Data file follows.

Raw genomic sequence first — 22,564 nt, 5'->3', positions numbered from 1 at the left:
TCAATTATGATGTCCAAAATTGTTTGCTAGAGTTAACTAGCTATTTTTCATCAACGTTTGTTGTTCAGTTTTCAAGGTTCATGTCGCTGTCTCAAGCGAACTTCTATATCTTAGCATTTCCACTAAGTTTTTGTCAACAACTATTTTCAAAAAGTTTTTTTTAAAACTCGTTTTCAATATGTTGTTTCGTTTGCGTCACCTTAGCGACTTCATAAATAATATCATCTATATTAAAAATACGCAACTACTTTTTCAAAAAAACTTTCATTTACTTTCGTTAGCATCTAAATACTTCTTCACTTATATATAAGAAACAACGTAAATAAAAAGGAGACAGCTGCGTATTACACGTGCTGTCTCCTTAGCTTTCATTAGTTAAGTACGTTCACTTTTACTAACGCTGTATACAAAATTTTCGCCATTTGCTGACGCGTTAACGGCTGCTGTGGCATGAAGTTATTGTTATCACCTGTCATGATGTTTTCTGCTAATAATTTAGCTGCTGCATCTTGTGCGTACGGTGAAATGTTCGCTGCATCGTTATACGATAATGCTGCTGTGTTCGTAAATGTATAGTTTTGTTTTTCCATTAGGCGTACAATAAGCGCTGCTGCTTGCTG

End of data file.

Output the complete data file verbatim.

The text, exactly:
Raw genomic sequence first — 22,564 nt, 5'->3', positions numbered from 1 at the left:
TCAATTATGATGTCCAAAATTGTTTGCTAGAGTTAACTAGCTATTTTTCATCAACGTTTGTTGTTCAGTTTTCAAGGTTCATGTCGCTGTCTCAAGCGAACTTCTATATCTTAGCATTTCCACTAAGTTTTTGTCAACAACTATTTTCAAAAAGTTTTTTTTAAAACTCGTTTTCAATATGTTGTTTCGTTTGCGTCACCTTAGCGACTTCATAAATAATATCATCTATATTAAAAATACGCAACTACTTTTTCAAAAAAACTTTCATTTACTTTCGTTAGCATCTAAATACTTCTTCACTTATATATAAGAAACAACGTAAATAAAAAGGAGACAGCTGCGTATTACACGTGCTGTCTCCTTAGCTTTCATTAGTTAAGTACGTTCACTTTTACTAACGCTGTATACAAAATTTTCGCCATTTGCTGACGCGTTAACGGCTGCTGTGGCATGAAGTTATTGTTATCACCTGTCATGATGTTTTCTGCTAATAATTTAGCTGCTGCATCTTGTGCGTACGGTGAAATGTTCGCTGCATCGTTATACGATAATGCTGCTGTGTTCGTAAATGTATAGTTTTGTTTTTCCATTAGGCGTACAATAAGCGCTGCTGCTTGCTG